Little Egg Harbor, Tuckerton Receive $2.13-Million Resiliency Grant

A grant secured by New Jersey Future will pay for dredging and coastal restoration projects in two Sandy-affected towns.

Planting dune grass along South Beach in Sea Bright, December 2013. Photo by Steve Nelson.
Getting to Resilience in Sea Bright

Sea Bright is one of several New Jersey towns making use of a new online tool that helps assess and address community vulnerabilities to flooding, coastal storms and sea-level rise.

Sandy damage -- resiliency
State Hazard Mitigation Plan Should Do More To Address Risk, Integrate With Local Planning

Comments from New Jersey Future and six other organizations call for the state’s draft hazard mitigation plan to be modified to take greater account of climate-based risks, and to integrate more closely with local planning efforts.

Mantoloking Sandy
Timing of Public Comment Period on State Hazard Plan Raises Questions

For the first time, the state requested public input on the draft hazard mitigation plan it must submit. But it opened the comment period only after it had submitted the draft plan.

Al Jazeera Kasabach thumbnail
Communities Need To Understand, Plan Effectively for Climate Risks

Executive Director Peter Kasabach made his debut April 2 on Al Jazeera America, joining a panel on Ray Suarez’s show Inside Story to talk about the importance of understanding the risks posed by a changing climate, and giving communities the leadership and resources they need to plan accordingly.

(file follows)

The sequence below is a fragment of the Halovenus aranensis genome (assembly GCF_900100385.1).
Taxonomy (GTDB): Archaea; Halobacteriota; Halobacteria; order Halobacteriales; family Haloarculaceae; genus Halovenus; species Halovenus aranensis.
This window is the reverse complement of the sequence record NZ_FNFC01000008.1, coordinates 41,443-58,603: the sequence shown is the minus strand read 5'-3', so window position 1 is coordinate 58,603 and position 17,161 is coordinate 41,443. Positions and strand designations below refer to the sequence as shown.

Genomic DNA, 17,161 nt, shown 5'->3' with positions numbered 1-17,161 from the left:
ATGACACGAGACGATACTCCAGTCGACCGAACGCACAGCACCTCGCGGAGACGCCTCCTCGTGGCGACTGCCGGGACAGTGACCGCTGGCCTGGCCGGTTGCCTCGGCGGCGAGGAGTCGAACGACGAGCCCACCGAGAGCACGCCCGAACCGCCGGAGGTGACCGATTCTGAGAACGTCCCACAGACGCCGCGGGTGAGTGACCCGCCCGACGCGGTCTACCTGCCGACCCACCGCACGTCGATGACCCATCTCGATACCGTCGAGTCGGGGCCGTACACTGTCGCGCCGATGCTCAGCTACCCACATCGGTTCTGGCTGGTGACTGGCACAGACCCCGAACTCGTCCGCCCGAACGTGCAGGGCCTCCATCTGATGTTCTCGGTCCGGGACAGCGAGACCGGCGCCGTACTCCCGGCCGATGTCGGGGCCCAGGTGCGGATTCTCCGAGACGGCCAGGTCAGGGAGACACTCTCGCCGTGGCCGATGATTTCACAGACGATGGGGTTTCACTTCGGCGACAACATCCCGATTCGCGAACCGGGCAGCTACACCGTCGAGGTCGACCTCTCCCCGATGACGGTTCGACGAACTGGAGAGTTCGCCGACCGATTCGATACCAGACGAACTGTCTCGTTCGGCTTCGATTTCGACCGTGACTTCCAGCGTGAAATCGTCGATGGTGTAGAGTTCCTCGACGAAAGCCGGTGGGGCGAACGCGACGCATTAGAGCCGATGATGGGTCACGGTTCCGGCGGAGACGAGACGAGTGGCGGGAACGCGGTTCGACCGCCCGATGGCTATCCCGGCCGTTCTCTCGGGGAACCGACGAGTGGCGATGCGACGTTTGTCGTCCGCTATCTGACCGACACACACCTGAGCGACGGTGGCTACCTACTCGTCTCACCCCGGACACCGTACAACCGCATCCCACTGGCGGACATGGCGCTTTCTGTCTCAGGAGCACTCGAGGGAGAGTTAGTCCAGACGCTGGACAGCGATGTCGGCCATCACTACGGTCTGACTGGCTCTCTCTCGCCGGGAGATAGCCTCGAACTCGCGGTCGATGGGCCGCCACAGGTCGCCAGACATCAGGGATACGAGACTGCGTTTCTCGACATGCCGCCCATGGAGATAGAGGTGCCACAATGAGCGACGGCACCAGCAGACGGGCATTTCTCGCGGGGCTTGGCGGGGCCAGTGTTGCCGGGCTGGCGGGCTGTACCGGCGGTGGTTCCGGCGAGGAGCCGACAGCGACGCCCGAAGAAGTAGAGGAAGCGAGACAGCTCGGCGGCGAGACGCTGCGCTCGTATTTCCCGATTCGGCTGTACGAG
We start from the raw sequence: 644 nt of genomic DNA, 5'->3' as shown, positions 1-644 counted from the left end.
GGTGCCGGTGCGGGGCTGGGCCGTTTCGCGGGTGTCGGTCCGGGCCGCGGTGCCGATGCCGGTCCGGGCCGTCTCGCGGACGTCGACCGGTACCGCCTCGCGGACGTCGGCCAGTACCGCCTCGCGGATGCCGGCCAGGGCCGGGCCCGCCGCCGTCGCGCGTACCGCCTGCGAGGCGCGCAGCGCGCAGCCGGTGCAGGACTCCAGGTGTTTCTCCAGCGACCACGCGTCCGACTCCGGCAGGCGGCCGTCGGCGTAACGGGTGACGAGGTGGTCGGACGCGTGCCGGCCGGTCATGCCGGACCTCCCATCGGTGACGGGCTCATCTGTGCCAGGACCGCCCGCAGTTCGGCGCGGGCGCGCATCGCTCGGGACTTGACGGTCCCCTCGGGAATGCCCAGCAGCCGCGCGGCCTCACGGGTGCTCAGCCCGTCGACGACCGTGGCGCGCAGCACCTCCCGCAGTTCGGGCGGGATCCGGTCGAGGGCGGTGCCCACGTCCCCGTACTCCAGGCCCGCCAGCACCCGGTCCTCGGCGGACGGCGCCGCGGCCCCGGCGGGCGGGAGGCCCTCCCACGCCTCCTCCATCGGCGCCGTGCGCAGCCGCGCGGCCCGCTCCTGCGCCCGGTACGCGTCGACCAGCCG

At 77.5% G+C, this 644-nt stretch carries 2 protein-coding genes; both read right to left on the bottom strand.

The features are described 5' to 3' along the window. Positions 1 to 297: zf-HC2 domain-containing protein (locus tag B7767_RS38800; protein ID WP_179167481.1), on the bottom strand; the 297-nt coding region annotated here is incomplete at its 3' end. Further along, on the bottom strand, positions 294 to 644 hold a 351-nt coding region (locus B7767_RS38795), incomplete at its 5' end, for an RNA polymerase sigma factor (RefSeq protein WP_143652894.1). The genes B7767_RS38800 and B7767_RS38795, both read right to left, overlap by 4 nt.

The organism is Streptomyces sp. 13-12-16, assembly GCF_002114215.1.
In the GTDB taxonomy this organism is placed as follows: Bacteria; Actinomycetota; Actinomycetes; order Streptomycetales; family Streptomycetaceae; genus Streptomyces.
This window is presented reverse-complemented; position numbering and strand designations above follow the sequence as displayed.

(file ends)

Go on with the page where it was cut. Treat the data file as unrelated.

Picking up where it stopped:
Articles and Stories
Cover slide for livestream
Sandy One Year Later: Looking to the Future

A conference on the first anniversary of Superstorm Sandy examines the rebuilding progress made to date, and the work still left to do.

An Evening at the Shore

A gathering on the anniversary of Superstorm Sandy to connect with others involved in rebuilding the Jersey Shore.

Advocates Call for Valid Risk Assessment, Mitigation Planning in State’s Draft Post-Sandy Action Plan

March 5, 2014 — New Jersey Future submits two sets of comments in response to New Jersey’s Draft Sandy Recovery Action Plan, calling for more attention to planning, transparency and risk assessment.

CDBG Action Plan Amendment Considers Resiliency

Feb. 3, 2014 — The newly released Substantial Amendment for the Second Allocation of CDBG-DR funds, intended to guide the disbursement of $1.46 billion in Sandy recovery assistance, represents a step forward in both resiliency language and public involvement, but misses key steps needed to ensure taxpayer dollars are wisely spent to make New Jersey “Stronger than the Storm”.

New HUD Sandy Funding Notice Focuses on Infrastructure and Requires Forward-Looking Risk Assessments, Including Considerations of Climate Change

Nov. 13, 2013 — The U.S. Dept. of Housing and Urban Development (HUD) released its notice for states affected by Superstorm Sandy to apply for the next round of Community Development Block Grant Disaster Recovery (CDBG-DR) funds.